Google to kill Domain Tasting from Domain Tolls reports receiving a tip from a Google informant that Google will be preventing “domain tasting” from participating in the AdSense for Domains (aka Domain Park) program. Domain tasting is the practice of trying out a domain name for a 5 day-period. Registration companies will refund a domainer the cost of the domain, if the domainer no longer wants to hold on to that domain – if the decision is made within 5 days. NOTE: SEE UPDATE IN POSTSCRIPT BELOW.
Domain Tools says “Google had was generating as much as $3 million dollars a month from the practice.” Google is rumored to do away with that $3 million to uphold their motto of don’t be evil. Domain Park ads have been one of Google’s most controversial programs.
As I explained, users who land on a parked domain with AdSense for Domains are often confused. They click on the ads, in my opinion, out of not knowing what else to do. Advertisers, from what I hear, are not happy with the conversions on those ads. To Google’s credit, Google will allow advertisers to opt out of placing ads on domain park sites. However, this does not help with a searcher or user landing on these pages.
Domainers are not happy with this potential Google policy change (it has yet to be confirmed by Google).
Check more discussion at Techmeme.
Postscript From Danny: To clarify on the “confusion” aspect, that’s not applicable to all domain situations. Many people are interested in a particular topic and for a variety of reasons will guess that by putting words together and slapping a .com on the end, they’ll end up some place relevant. And many parked domains indeed will have relevant ads. However, you can have people enter typos, where they are trying to reach a particular site and get to another one by mistake. In addition, you can have domains that are not using generic terms, not targeted to anything in particular, where someone may wind up on them not really sure where they’ve gotten to. The conversion aspect for an advertiser on such domains is much more an issue than with other types.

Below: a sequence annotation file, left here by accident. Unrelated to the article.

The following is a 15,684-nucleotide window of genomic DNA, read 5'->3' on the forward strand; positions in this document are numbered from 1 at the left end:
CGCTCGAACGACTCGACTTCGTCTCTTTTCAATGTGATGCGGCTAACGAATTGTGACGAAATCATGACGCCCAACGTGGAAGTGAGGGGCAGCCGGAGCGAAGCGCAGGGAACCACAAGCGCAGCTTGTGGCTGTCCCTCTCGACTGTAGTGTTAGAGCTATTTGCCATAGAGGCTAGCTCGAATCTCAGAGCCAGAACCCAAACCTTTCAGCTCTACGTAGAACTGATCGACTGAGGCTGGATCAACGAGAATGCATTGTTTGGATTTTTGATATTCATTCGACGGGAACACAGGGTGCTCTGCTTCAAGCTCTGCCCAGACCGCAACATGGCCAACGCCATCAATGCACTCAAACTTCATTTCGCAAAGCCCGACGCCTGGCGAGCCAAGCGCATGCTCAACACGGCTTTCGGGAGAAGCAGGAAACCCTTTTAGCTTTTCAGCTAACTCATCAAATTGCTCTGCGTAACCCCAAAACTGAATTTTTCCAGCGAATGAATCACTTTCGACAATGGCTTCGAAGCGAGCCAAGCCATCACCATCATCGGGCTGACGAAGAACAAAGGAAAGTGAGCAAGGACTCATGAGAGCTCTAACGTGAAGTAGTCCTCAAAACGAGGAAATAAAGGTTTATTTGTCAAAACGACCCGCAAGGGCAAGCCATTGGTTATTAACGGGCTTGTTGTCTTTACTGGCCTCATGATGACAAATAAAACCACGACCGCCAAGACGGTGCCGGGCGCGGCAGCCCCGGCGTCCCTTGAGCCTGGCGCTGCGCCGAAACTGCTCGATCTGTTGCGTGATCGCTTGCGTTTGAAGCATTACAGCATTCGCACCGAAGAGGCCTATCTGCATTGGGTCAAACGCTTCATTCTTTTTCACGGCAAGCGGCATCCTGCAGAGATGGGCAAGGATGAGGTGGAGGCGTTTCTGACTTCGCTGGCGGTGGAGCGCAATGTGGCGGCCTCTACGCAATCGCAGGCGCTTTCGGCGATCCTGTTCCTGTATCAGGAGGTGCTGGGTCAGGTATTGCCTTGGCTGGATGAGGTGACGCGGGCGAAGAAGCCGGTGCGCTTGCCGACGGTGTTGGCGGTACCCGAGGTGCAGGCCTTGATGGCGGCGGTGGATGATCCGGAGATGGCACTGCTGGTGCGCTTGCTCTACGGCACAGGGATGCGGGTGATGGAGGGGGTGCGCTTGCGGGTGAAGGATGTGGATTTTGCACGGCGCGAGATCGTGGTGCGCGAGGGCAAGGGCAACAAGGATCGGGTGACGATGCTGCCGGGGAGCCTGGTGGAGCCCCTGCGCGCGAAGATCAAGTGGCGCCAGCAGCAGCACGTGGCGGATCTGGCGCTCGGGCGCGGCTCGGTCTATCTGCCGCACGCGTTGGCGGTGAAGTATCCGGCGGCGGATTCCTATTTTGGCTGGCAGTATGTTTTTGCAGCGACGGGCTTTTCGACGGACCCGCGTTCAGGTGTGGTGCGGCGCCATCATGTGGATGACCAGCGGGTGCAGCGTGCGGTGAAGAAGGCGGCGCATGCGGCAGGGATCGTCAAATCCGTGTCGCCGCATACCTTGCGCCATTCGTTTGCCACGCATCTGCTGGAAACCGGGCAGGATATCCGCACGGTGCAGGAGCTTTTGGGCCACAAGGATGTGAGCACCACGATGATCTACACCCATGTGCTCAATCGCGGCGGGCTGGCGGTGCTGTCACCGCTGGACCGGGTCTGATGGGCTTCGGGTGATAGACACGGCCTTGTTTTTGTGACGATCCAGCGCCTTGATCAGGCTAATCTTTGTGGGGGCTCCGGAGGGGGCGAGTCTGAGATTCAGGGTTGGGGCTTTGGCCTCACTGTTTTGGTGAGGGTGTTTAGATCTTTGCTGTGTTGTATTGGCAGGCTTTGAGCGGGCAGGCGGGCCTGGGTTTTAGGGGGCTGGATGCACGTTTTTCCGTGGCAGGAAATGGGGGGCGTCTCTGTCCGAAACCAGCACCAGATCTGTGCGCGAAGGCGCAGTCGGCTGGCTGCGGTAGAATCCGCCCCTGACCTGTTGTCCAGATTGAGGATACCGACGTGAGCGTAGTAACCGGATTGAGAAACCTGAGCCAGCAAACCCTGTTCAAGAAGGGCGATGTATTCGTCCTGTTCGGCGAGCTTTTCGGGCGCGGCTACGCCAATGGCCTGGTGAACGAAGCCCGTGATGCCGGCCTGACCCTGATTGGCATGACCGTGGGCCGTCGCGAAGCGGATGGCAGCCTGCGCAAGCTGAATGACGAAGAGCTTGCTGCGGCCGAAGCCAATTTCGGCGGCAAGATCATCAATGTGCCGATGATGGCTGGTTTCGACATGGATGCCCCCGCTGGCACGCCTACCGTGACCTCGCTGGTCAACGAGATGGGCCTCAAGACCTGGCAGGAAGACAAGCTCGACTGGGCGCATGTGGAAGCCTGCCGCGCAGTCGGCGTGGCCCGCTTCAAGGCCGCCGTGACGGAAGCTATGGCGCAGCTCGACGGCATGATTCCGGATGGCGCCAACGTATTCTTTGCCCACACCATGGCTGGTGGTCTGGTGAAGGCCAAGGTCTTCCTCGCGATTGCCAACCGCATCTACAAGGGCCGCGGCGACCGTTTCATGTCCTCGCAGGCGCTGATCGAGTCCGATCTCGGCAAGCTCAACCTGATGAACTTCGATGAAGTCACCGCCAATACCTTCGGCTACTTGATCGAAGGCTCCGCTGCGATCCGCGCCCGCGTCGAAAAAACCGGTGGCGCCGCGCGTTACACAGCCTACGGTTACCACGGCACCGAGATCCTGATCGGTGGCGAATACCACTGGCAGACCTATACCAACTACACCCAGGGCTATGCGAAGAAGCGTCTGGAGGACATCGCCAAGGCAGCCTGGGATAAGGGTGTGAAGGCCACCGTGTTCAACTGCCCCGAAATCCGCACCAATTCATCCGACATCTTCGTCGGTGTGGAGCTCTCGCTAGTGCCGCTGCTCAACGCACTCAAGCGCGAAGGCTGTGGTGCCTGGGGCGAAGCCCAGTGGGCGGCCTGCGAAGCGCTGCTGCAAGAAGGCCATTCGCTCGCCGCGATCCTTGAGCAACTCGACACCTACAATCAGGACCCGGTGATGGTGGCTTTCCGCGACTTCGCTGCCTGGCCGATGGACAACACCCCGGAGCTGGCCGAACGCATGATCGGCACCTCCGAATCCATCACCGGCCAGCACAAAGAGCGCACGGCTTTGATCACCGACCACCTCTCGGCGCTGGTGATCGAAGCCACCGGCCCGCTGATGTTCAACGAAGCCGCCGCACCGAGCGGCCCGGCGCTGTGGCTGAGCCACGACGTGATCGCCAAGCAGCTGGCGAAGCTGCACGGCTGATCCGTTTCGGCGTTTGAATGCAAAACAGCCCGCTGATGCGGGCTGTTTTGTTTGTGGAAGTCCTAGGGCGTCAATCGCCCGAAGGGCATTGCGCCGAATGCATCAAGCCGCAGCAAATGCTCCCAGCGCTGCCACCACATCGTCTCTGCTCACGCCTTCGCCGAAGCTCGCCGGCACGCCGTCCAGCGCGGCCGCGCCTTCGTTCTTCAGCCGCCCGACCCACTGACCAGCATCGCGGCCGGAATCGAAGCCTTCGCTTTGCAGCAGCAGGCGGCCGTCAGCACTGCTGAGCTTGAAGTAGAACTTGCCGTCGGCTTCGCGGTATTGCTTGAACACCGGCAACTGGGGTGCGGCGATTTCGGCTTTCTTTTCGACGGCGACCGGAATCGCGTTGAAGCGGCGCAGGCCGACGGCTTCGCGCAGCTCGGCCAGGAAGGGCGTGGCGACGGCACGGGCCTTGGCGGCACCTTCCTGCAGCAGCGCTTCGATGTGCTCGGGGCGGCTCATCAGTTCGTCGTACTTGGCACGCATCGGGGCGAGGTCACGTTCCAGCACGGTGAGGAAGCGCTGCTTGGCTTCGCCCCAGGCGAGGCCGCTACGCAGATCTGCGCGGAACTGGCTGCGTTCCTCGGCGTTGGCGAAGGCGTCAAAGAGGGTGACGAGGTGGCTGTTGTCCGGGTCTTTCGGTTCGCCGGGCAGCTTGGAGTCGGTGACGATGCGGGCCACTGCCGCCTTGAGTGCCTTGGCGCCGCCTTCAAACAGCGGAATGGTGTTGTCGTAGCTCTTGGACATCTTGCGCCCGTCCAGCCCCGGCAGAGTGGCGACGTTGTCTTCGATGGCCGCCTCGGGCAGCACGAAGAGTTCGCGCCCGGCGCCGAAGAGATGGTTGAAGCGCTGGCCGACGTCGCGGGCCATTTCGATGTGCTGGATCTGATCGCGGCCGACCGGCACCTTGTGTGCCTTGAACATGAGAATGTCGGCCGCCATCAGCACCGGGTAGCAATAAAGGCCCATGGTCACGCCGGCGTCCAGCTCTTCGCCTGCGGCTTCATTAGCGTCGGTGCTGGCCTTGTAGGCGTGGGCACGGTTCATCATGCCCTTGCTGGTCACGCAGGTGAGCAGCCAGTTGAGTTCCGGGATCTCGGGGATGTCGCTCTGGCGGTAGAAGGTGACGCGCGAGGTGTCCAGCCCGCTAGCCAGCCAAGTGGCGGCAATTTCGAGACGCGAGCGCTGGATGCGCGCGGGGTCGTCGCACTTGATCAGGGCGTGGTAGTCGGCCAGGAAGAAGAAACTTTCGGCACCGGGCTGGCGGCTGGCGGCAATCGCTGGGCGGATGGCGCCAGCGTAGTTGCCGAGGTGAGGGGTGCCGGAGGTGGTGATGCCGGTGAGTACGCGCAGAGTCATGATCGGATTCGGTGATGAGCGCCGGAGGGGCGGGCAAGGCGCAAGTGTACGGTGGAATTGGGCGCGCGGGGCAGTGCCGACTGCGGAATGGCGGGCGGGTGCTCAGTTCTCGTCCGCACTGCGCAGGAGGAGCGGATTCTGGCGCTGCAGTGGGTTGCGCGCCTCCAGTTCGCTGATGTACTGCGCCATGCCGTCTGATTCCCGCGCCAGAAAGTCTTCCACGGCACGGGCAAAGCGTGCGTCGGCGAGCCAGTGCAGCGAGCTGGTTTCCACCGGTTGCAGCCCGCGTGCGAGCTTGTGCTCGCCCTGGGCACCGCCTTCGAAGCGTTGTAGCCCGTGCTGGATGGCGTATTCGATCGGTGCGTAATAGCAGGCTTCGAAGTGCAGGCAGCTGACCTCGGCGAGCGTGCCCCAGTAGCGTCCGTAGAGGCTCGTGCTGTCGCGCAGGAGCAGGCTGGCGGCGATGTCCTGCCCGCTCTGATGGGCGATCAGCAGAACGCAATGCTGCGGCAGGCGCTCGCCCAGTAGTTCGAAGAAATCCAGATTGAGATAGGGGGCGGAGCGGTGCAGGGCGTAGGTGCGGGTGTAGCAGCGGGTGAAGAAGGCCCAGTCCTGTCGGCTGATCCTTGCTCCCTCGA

Postscript 2: Google sent this statement:
We have long discouraged domain kiting as a practice. In order to more effectively deter it, we are launching a new domain kiting detection system. If we determine that a domain is being kited, we will not allow Google ads to appear on the site. We believe that this policy will have a positive impact for users and domain purchasers across the web.
Domain kiting is when someone registers a domain but never pays for it, then keeps registering it. Google said the policy will only apply to kiting. Those doing domain tasting — registering a site, trying it out with ads, and then actually paying for it — will not be impacted.